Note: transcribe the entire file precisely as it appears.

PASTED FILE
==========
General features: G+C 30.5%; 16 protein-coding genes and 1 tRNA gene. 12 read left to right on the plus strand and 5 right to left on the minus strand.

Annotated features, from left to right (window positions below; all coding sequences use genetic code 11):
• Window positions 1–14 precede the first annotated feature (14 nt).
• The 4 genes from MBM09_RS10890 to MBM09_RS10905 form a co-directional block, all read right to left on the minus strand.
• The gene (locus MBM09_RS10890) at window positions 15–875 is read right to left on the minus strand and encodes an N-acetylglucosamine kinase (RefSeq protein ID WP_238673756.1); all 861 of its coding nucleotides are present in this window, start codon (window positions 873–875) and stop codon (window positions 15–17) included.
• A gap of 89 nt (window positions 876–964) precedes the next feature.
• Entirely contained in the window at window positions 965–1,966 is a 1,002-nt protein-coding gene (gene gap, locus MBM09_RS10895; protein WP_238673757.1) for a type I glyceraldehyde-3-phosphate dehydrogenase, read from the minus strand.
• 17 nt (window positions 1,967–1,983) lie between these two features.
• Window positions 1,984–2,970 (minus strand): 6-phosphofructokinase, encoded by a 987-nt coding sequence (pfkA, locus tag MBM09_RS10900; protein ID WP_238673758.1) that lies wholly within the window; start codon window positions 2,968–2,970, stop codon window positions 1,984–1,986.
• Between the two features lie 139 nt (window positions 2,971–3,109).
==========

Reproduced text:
General features: G+C 30.5%; 16 protein-coding genes and 1 tRNA gene. 12 read left to right on the plus strand and 5 right to left on the minus strand.

Annotated features, from left to right (window positions below; all coding sequences use genetic code 11):
• Window positions 1–14 precede the first annotated feature (14 nt).
• The 4 genes from MBM09_RS10890 to MBM09_RS10905 form a co-directional block, all read right to left on the minus strand.
• The gene (locus MBM09_RS10890) at window positions 15–875 is read right to left on the minus strand and encodes an N-acetylglucosamine kinase (RefSeq protein ID WP_238673756.1); all 861 of its coding nucleotides are present in this window, start codon (window positions 873–875) and stop codon (window positions 15–17) included.
• A gap of 89 nt (window positions 876–964) precedes the next feature.
• Entirely contained in the window at window positions 965–1,966 is a 1,002-nt protein-coding gene (gene gap, locus MBM09_RS10895; protein WP_238673757.1) for a type I glyceraldehyde-3-phosphate dehydrogenase, read from the minus strand.
• 17 nt (window positions 1,967–1,983) lie between these two features.
• Window positions 1,984–2,970 (minus strand): 6-phosphofructokinase, encoded by a 987-nt coding sequence (pfkA, locus tag MBM09_RS10900; protein ID WP_238673758.1) that lies wholly within the window; start codon window positions 2,968–2,970, stop codon window positions 1,984–1,986.
• Between the two features lie 139 nt (window positions 2,971–3,109).